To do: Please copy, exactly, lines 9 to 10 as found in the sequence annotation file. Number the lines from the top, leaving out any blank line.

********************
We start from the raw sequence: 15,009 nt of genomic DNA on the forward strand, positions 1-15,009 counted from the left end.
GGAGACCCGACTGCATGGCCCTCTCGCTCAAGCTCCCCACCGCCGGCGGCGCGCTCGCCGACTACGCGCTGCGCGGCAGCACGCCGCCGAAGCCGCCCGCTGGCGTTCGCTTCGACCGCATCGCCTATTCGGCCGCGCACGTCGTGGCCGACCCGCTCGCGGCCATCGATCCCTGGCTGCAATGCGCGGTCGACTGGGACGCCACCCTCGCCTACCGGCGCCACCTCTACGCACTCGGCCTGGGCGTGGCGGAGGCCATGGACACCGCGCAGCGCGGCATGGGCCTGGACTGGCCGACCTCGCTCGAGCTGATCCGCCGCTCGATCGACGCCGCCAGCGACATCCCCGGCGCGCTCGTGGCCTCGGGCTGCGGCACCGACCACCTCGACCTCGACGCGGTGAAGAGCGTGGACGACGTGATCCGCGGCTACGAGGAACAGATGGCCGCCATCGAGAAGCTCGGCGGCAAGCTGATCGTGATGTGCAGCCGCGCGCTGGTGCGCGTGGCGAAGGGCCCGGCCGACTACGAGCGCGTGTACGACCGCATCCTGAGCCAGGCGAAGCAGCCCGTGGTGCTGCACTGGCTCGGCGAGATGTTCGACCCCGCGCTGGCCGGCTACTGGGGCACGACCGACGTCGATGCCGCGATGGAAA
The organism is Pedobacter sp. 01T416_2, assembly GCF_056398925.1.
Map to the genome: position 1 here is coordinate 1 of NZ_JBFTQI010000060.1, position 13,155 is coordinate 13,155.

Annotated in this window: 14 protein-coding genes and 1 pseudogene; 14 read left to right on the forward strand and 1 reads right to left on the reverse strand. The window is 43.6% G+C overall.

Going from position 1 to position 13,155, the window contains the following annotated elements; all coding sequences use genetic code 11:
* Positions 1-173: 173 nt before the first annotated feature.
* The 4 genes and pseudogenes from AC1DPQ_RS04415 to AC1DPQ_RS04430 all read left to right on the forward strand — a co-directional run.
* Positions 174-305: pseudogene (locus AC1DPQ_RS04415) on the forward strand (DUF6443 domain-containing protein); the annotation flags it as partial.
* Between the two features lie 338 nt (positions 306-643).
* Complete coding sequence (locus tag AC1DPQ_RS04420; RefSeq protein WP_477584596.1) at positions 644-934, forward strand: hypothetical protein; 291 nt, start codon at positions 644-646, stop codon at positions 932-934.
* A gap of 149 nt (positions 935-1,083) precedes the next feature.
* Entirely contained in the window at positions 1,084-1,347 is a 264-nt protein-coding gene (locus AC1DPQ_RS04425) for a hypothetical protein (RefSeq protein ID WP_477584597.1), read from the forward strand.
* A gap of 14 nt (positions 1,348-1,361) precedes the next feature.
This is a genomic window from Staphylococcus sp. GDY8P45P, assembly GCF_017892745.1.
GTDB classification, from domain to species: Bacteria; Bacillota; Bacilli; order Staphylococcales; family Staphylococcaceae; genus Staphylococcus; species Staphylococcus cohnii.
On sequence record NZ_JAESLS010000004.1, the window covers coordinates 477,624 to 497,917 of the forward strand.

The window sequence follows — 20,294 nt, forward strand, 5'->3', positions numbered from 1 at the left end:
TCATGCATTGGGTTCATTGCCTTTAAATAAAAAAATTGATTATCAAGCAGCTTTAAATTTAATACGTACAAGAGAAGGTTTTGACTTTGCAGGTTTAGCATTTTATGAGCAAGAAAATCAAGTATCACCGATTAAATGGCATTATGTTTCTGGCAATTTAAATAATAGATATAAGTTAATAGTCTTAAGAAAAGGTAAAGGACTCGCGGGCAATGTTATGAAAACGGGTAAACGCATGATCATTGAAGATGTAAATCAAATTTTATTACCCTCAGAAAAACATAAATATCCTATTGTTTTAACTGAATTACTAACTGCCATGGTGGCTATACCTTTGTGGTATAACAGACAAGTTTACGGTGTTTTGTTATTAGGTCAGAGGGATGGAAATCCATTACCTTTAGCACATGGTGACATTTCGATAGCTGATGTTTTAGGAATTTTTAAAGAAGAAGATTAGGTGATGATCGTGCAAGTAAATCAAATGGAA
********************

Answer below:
* Positions 174-305: pseudogene (locus AC1DPQ_RS04415) on the forward strand (DUF6443 domain-containing protein); the annotation flags it as partial.
* Between the two features lie 338 nt (positions 306-643).